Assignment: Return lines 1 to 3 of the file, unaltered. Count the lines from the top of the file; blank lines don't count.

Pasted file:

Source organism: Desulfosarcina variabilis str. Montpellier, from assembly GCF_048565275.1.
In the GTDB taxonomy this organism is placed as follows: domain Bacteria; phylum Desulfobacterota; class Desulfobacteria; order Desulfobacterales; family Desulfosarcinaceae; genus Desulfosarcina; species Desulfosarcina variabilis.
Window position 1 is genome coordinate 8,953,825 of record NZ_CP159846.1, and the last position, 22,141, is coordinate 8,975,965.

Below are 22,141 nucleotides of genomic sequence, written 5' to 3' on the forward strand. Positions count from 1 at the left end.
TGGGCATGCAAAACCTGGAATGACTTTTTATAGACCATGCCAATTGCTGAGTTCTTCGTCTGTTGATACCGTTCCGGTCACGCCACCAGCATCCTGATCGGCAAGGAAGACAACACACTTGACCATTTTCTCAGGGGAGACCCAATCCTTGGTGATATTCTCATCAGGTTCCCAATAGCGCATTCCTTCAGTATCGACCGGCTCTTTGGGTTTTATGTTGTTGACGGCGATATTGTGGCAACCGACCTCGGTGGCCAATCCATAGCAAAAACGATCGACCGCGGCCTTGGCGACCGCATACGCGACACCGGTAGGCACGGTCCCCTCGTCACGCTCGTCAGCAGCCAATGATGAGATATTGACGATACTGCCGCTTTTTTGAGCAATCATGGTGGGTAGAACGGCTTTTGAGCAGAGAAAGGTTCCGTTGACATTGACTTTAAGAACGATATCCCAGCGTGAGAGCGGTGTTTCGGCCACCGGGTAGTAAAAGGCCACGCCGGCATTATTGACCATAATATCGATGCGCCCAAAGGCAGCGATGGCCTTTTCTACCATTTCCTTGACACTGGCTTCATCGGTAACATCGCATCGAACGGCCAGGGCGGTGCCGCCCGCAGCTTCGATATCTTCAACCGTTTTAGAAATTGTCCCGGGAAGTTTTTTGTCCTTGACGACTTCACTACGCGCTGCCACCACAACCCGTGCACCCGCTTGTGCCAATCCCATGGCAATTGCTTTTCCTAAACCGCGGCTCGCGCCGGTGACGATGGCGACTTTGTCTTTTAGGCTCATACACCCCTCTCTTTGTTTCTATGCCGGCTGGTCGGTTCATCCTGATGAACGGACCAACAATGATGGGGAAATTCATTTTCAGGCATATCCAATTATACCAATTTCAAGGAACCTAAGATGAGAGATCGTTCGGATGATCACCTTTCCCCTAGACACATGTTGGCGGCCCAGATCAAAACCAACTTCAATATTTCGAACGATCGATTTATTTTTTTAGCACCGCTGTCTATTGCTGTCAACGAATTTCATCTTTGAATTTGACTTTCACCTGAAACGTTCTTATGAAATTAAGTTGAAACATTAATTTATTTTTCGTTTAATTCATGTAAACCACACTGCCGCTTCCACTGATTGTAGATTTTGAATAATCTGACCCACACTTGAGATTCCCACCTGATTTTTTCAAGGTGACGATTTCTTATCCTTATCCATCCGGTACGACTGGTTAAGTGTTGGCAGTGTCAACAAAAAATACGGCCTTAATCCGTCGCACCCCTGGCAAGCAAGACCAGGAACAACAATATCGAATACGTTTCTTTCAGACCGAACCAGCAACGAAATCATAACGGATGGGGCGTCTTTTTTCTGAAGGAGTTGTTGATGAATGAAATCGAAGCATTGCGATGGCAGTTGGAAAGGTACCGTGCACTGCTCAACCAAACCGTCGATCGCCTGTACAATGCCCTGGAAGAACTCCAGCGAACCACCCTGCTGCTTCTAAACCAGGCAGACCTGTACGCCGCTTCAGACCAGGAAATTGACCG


Source organism: Desulfosarcina variabilis str. Montpellier, from assembly GCF_048565275.1.
In the GTDB taxonomy this organism is placed as follows: domain Bacteria; phylum Desulfobacterota; class Desulfobacteria; order Desulfobacterales; family Desulfosarcinaceae; genus Desulfosarcina; species Desulfosarcina variabilis.
Window position 1 is genome coordinate 8,953,825 of record NZ_CP159846.1, and the last position, 22,141, is coordinate 8,975,965.